Cardiovascular Health Promotes Brain Function and Cognitive Aging
We’re in the midst of American Heart Month so there’s no better time to address cardiovascular health. You know that healthy habits can help prevent heart attacks and stroke; now research shows the same lifestyle choices that keep your heart ticking may keep your brain thinking, too.
In a study published in the Journal of the American Heart Association, researchers from the University of Miami and Columbia University looked at how well 1,033 people in Northern Manhattan adhered to the American Heart Association’s Life’s Simple 7 ideal checklist: manage blood pressure, control cholesterol, reduce blood sugar, get active, eat better, lose weight and stop smoking. For the next six years, researchers routinely tested brain function through memory tests and cognitive exercises.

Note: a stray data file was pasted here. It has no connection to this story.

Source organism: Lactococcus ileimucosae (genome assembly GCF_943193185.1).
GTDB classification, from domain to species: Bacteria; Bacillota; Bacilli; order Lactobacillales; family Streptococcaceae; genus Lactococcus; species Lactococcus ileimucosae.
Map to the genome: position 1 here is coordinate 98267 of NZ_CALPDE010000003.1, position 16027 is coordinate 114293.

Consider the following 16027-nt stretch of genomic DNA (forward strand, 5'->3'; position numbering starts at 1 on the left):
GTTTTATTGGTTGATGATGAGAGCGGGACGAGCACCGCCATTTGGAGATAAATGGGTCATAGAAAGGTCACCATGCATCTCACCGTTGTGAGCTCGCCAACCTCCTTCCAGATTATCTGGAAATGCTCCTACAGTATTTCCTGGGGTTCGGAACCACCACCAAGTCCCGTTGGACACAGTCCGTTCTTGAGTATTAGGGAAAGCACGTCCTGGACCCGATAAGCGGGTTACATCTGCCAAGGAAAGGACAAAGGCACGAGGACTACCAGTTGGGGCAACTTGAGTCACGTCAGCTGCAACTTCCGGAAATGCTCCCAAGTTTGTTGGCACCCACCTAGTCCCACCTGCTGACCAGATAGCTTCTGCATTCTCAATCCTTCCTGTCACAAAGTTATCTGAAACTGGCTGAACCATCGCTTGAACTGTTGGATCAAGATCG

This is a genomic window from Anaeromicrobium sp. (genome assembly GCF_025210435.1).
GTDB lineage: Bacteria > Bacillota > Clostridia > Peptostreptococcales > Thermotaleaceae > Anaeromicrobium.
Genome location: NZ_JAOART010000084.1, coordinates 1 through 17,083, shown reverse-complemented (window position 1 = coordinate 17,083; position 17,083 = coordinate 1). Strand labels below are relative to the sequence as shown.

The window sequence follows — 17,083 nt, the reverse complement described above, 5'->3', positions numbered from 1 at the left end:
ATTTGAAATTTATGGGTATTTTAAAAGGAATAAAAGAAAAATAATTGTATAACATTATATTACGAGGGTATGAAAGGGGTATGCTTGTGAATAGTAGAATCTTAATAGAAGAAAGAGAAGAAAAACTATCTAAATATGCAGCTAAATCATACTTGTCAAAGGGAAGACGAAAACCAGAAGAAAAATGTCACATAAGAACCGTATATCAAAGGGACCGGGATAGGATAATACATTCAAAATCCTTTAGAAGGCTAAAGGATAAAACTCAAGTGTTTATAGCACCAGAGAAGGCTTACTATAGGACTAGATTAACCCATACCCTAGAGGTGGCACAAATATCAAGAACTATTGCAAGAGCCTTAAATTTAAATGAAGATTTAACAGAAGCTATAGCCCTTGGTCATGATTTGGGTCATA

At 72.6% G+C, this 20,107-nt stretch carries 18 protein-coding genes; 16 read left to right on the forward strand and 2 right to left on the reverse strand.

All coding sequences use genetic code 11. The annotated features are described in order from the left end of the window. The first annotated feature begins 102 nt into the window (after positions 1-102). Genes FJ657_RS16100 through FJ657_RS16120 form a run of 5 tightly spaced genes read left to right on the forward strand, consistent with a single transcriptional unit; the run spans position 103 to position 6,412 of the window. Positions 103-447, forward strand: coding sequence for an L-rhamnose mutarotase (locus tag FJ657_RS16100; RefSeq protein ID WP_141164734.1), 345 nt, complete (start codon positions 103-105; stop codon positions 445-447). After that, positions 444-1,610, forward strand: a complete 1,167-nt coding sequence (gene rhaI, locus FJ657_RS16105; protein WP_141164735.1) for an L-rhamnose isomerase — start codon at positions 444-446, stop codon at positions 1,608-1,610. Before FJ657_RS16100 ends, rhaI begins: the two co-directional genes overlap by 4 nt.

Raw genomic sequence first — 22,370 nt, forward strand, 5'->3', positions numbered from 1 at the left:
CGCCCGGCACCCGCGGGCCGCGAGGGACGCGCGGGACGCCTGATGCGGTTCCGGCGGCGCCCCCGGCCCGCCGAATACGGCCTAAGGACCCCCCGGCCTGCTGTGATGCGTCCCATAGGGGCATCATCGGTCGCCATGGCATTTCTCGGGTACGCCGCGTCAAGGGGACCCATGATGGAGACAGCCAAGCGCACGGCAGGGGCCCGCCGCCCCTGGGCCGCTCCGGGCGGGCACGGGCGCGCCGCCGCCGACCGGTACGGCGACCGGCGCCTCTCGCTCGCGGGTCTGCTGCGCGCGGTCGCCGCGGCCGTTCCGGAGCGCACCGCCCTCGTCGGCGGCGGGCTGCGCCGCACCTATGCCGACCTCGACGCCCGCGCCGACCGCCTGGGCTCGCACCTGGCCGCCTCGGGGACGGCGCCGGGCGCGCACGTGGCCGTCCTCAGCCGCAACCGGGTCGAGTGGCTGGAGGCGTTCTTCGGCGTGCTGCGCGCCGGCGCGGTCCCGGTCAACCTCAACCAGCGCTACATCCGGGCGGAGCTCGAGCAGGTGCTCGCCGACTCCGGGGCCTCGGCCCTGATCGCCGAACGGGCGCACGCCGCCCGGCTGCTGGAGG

Healthy habits paid off: The higher the number of ideal lifestyle factors, the less the decline in cognitive function, specifically processing speed, episodic memory performance and executive function. The most influential factors were not smoking and maintaining ideal fasting glucose levels. Results suggest some age-related cognitive decline may be preventable by maintaining ideal cardiovascular health.
So what can you do to keep a healthy heart and brain? Don’t smoke. Exercise regularly. Eat a healthy diet with plenty of fresh fruit, vegetables, whole grains, beans, nuts, seeds, fish and fats from avocado and olive oil. Our Rainbow Cauliflower & Broccoli with Garlic and Almonds is a colorful side dish that will nourish both your heart and brain.
Published February 1, 2017